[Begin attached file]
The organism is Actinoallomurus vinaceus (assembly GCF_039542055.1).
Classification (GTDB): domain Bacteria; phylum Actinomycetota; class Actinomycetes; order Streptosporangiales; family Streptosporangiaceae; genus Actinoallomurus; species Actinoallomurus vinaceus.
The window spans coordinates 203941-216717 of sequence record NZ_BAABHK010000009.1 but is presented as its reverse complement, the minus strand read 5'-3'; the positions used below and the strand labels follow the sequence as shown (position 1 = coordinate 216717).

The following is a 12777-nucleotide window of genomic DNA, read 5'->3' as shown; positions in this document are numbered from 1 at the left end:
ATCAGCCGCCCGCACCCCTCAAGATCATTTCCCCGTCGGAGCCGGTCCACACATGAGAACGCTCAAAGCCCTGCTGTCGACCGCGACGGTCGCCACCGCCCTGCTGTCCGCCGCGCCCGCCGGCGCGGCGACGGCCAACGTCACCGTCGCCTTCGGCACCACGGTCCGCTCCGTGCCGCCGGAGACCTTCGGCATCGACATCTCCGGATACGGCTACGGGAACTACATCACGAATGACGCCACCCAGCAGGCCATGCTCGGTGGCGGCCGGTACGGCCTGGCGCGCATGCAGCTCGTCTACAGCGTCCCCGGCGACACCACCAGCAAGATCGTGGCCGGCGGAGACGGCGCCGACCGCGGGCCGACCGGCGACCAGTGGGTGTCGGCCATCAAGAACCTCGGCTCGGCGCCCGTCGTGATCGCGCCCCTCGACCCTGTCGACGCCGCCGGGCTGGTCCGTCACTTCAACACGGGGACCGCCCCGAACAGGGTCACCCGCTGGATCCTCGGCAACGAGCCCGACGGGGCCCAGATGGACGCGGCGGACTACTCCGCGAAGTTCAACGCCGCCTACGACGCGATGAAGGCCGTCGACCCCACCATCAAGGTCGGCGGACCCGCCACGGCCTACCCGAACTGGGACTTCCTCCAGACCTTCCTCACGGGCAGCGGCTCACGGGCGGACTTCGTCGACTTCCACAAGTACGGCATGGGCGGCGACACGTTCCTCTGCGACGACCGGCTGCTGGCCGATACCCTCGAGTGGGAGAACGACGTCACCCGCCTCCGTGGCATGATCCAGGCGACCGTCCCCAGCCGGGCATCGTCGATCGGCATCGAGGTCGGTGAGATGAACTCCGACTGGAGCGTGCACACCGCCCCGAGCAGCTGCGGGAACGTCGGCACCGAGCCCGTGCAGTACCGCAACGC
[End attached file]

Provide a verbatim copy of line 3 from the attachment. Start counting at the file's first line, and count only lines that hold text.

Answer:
The window spans coordinates 203941-216717 of sequence record NZ_BAABHK010000009.1 but is presented as its reverse complement, the minus strand read 5'-3'; the positions used below and the strand labels follow the sequence as shown (position 1 = coordinate 216717).